Apollo 8 reached the moon three days later. The crew fired the service module engine, slowing the spacecraft down just enough to put it into orbit around another celestial body, another first. On the fourth orbit, Borman rotated the spacecraft, tilting its nose back toward Earth. Its small windows framed the Earth seemingly rising above the lunar horizon. The view caught the crew by surprise, even though mission planners had anticipated that the moment would come.
“Look at that picture over there!” Anders called out. “Here’s the Earth coming up. Wow, is that pretty!” With a Hasselblad camera in hand, Anders snapped a photo. Most of the photography scheduled for the flight focused on the moon. NASA needed detailed images of potential landing sites for future missions. As Anders watched the Earth rise above the lunar horizon, the black-and-white film magazine mounted to the camera’s boxy body would not do. Only color film could capture the contrast of the gray moon and the bright-blue Earth that Borman called “the most beautiful, heart-catching sight of my life.” Anders called out, “You got a color film, Jim? Hand me that roll of color quick, will you . . . hurry up!” After a swift swap of film magazines, Anders started snapping again.
He caught the Earth above the gray-chalky lunar horizon, the sun illuminating parts of Africa and South America. Eddying clouds suggested an alive, dynamic planet. Earthrise, as the photograph would come to be known, amplified the beauty—and rarity—of humans’ home planet. Shortly after the crew splashed down a few days later, this photograph would grace the front page of newspapers around the world and become one of the most famous images of the Space Age.
Food packed for the crew that day was tied up in fireproof plastic green ribbons and labeled “Merry Christmas.” Inside Borman, Anders and Lovell found turkey with gravy and a fruit-cake coated with gelatin to prevent crumbs from floating into the spacecraft’s systems.
At 9:30 p.m., during the second-to-last lunar orbit of the flight, the crew began their last broadcast from the moon. Taking a cue from Bourgin, they turned the camera toward the moon and took turns describing their perspectives. Borman called the moon a “vast, lonely, forbidding-type existence, or expanse of nothing, that looks rather like clouds.” Lovell agreed, commenting that “the vast loneliness up here of the Moon is awe inspiring, and it makes you realize just what you have back there on Earth.” Anders added, “The sky up here is also rather forbidding, foreboding expanse of blackness, with no stars visible.”
“We are now approaching lunar sunrise,” Anders explained to the television and radio audiences around the world. “For all the people back on Earth, the crew of Apollo 8 have a message that we would like to send to you.” Minutes before the spacecraft slipped behind the moon for the last time, the crew took turns reading from Genesis.
“In the beginning, God created the heaven and the Earth,” Anders read.
Borman ended the passage, adding “and from the crew of Apollo 8, we close with good night, good luck, Merry Christmas, and God bless all of you—all of you on the good Earth.”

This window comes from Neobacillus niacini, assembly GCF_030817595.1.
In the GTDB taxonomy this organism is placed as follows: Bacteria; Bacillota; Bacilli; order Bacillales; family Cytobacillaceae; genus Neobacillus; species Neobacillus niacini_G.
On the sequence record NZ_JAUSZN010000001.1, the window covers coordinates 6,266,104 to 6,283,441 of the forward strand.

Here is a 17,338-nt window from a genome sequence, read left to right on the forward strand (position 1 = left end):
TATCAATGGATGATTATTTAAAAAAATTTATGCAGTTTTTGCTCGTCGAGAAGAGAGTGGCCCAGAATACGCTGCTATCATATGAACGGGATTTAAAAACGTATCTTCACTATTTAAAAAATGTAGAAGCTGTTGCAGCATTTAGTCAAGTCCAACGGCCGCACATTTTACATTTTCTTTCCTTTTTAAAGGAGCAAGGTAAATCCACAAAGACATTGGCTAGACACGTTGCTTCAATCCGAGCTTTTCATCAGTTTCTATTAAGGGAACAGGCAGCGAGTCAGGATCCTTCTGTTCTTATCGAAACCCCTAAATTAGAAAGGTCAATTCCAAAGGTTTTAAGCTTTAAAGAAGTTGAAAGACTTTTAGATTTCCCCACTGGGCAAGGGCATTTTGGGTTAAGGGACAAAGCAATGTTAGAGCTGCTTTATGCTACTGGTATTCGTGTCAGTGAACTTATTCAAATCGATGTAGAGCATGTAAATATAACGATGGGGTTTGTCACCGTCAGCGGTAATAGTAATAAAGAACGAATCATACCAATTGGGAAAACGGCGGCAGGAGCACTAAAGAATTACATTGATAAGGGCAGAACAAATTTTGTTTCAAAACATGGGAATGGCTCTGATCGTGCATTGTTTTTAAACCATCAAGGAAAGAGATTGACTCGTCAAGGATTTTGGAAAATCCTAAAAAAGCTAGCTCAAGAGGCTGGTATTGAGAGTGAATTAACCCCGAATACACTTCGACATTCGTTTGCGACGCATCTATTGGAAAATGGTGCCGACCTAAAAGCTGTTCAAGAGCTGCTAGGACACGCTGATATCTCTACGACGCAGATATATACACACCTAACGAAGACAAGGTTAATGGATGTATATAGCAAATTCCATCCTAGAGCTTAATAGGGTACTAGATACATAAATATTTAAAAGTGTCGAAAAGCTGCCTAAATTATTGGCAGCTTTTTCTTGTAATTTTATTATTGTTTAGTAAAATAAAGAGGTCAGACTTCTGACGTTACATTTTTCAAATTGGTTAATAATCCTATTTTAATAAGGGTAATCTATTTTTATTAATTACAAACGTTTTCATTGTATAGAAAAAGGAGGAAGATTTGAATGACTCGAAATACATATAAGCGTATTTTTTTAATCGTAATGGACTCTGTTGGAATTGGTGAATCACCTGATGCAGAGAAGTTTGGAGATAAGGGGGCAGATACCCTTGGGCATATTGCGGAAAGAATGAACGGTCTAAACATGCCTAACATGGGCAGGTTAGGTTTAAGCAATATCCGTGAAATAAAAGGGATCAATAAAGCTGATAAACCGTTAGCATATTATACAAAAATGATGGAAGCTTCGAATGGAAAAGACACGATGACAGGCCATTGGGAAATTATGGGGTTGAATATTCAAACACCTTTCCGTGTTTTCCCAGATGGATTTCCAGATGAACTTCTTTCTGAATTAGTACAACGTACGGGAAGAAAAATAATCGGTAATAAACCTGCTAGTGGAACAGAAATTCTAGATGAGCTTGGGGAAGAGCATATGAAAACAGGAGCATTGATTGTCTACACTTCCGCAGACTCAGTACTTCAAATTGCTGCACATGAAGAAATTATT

Around the world, television sets glowed with the broadcast. One in four people on Earth—roughly a billion people spread among 64 countries—listened to the reading. Within 24 hours, recorded broadcasts of the address from the moon reached people in another 30 countries. Audiences in North and South America as well as Europe tuned in live thanks to the recently launched Intelsat 3 satellite. Comsat put the satellite into operation a week ahead of schedule so that international audiences could follow the flight.
Frank Borman had at first been skeptical about the addition of heavy television equipment on missions because weight and time were at a premium. But the broadcast, and world reaction, would change his mind. “Probably [the] most important part of space,” he later reflected, “in view of [the] impact on people of the world.”
Reactions to the telecast were unprecedented, and the USIA won a significant public diplomacy victory with the carefully chosen, inclusive wording of the Christmas Eve address. A BBC correspondent commented that the reading “struck on instantly as a stroke of genius.”
In Latin America alone, 1,353 stations carried the VOA broadcast, breaking records. Even Radio Havana picked up VOA coverage, an anomaly for the official Cuban-government–run station known for transmitting programming created by the North Vietnamese, North Koreans and Russians. The station cheered the mission as “a total success.” Borman received some 100,000 letters of appreciation for the Christmas Eve broadcast from around the world, with just 34 letters making complaint.
The Apollo 8 crew had traveled farther and faster than any humans in history. They saw what no other eyes had seen: the far side of the moon, and the Earth from a great distance, blue and white and shining. They became the first humans to ride the mighty Saturn V rocket, break the bonds of Earth’s physical pull, and enter the gravitational field of another celestial body. But the mission, and the program more generally, “did much more than just advance the country scientifically and technically,” Borman, argued. “It advanced it—in my opinion—diplomatically just as much. It cast the country in a favorable light, at a time when there were many things that cast it in an unfavorable light.”
On Christmas Day, the front page of the New York Times carried an essay by the poet Archibald MacLeish inspired by the mission: “To see the earth as it truly is, small blue and beautiful in that eternal silence where it floats, is to see ourselves as riders on the earth together, brothers on that bright loveliness in the eternal cold—brothers who know now they are truly brothers.”
Expert from Operation Moonglow: A Political History of Project Apollo, by Teasel Muir-Harmony. Copyright©2020 by Teasel Muir-Harmony. Published by Basic Books. Reprinted by permission.